Making firewall fit the world Trusted's RecoverKey called a compromise with the government

'Universal' encryption aim

Glenwood engineer turns NSA experience into thriving business

December 08, 1996|By Timothy J. Mullaney | Timothy J. Mullaney,SUN STAFF

If you get stuck in traffic headed toward the local mall this holiday season, Steve Walker has good news for you.

This year could be the last time.

The 53-year-old chief executive of Trusted Information Systems Inc. may go down in Christmas history as the person who made Internet shopping practical. But there's a bittersweet side: In the same stroke, one of the Internet's pioneers may turn out to be the one who began paving over the defiant libertarianism that helped make the Net what it is.

Both legacies have their root in a decision that helped make Walker worth up to $40 million when his company went public in October. After helping lead the fierce resistance to the Clinton administration's 1993 "Clipper chip" proposal, which barred export of most systems to encrypt computer files, the soft-spoken engineer from Glenwood decided to compromise with the government.

If an encryption system includes a descrambler like Trusted's RecoverKey, it will be exportable. But if it doesn't have RecoverKey or something like it, the best modern encryption has to stay in the country. And if a technology can only be used here, history says a global economy will ignore it.

"By making [encryption] exportable, we make it universal," Walker said. And that's what online retailers say they need to convince consumers that shopping online doesn't mean exposing credit card numbers to hackers.

Walker says new technology can make it "hundreds of millions of times harder" to steal information passing over the Internet. Players as big as Hewlett-Packard Co. and Microsoft Corp. are betting it will help revolutionize Internet commerce, an industry that aggressive estimates see reaching $144 billion in sales by 2000.

"There's enough media coverage of the medium, combined with concern about anything new, to make it an issue until we convince people it's not," said Mike Minigan, an America Online Inc. marketing vice president.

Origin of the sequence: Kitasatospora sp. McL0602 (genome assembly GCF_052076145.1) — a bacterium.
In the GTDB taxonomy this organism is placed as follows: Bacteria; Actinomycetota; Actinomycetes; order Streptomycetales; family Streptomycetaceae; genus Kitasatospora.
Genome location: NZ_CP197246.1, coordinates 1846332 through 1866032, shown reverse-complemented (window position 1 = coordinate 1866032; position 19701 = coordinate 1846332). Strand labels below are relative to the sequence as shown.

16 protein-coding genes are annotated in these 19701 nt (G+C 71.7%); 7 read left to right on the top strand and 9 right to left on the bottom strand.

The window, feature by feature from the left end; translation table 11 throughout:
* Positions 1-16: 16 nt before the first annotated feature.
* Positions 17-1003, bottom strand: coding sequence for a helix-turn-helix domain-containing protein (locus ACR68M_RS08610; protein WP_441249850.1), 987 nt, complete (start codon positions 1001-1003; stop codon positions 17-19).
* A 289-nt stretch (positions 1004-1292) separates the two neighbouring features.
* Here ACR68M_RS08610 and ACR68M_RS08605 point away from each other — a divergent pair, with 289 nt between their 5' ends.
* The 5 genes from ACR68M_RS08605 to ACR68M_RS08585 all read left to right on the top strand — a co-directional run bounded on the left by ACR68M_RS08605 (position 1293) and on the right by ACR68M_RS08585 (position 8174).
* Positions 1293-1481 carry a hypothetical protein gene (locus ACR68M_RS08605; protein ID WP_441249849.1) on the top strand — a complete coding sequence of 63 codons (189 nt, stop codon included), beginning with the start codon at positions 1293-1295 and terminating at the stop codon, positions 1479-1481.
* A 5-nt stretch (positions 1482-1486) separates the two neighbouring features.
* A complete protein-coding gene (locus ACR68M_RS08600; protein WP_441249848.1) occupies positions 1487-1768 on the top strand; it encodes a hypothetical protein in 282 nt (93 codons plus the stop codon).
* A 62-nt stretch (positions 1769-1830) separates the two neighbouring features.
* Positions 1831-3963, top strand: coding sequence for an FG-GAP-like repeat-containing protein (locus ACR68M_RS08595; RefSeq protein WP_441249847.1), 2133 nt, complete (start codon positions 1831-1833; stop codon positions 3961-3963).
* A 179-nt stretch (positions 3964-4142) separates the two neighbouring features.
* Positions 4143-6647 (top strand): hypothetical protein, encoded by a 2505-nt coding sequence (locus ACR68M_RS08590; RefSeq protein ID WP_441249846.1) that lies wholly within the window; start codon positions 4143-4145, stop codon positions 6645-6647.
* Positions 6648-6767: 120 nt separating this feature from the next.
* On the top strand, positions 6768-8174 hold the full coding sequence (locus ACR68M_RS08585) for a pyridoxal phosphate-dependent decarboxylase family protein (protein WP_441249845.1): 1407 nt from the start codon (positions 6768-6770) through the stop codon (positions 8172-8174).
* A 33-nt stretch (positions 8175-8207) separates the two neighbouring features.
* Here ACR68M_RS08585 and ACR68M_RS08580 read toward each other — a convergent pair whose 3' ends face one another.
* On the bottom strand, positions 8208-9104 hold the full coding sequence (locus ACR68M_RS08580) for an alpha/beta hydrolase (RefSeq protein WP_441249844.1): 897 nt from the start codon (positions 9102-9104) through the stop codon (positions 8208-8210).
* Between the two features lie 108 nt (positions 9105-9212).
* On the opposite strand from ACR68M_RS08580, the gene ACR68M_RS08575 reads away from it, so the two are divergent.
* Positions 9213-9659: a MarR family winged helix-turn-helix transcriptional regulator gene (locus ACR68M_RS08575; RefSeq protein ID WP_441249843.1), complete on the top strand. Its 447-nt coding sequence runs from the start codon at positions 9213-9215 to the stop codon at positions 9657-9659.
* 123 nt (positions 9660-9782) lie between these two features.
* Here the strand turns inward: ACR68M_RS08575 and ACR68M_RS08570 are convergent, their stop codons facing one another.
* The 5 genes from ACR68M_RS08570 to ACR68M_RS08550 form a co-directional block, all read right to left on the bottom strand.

Private trustee

But the question nags: Did Walker gain his fortune by selling his techie soul?

Some determined computer people hint that he did. Under the the Clipper chip proposal, encryption could be exported only if the government were given the mathematical keys needed to unlock encrypted files; Walker's technology calls for keys to be placed with a private trustee in some cases.

The federal government won't have the keys in-house, as they would have under Clipper, where civil libertarians feared the government would use them for leisurely fishing expeditions into citizens' lives. But they'll still be available if officials get a search warrant or a subpoena.

"The fundamental question is whether citizens have the right to seek privacy from the government or not," said John Gilmore, a board member of the Electronic Frontier Foundation. "The ability to use cryptography is the right to seek privacy. They're trying to make that, if not illegal, practically impossible."

Fighting words, and they wound Walker some. But he's been working on the Internet since it was a Pentagon plaything, and he's confident enough to shrug them off.

"Very untrue and very unfair," he insists. "When you get what you want and don't have to give anything up, that's not a compromise. That's a good deal."

Walker an early entry

Steve Walker came to computer security early, as a Northeastern University electrical engineering major in the 1960s. He landed a temporary job at the National Security Agency through Northeastern's cooperative education program. He says his father, who was in military intelligence, was skeptical. But at Fort Meade the son found "thousands of computers" and, in them, a calling.

After NSA, Walker moved to the Advanced Research Projects Agency, where he spent three years supervising the Pentagon's contract with the firm that built the ARPANet, the computer network often described as the forerunner of the Internet. Then he moved to the office of the secretary of the Defense Department, where he helped build a defense data-sharing network that presaged the sprawling corporate networks known intranets.

Walker spent nine years in Washington, but didn't move there and certainly never developed a politician's sharp elbows. Cheerfully informal, he has a sly wit hinted at by the display on his office wall of mocked-up business cards representing industrial titans -- including Rockefeller, Carnegie, Ben Franklin and Steve Walker. He is also exceptionally good at the delicate art of explaining technology to the uninitiated without talking down to them.

In all, he comes across a lot like Dave Thomas, founder and TV pitchman of the Wendy's fast-food chain.

'Such a nice person'

"He's such a nice person; I really like him," said Dorothy Denning, a Georgetown University computer science professor. "He'd be really nice to work for. The fact that he got all those people to move to Glenwood is amazing."

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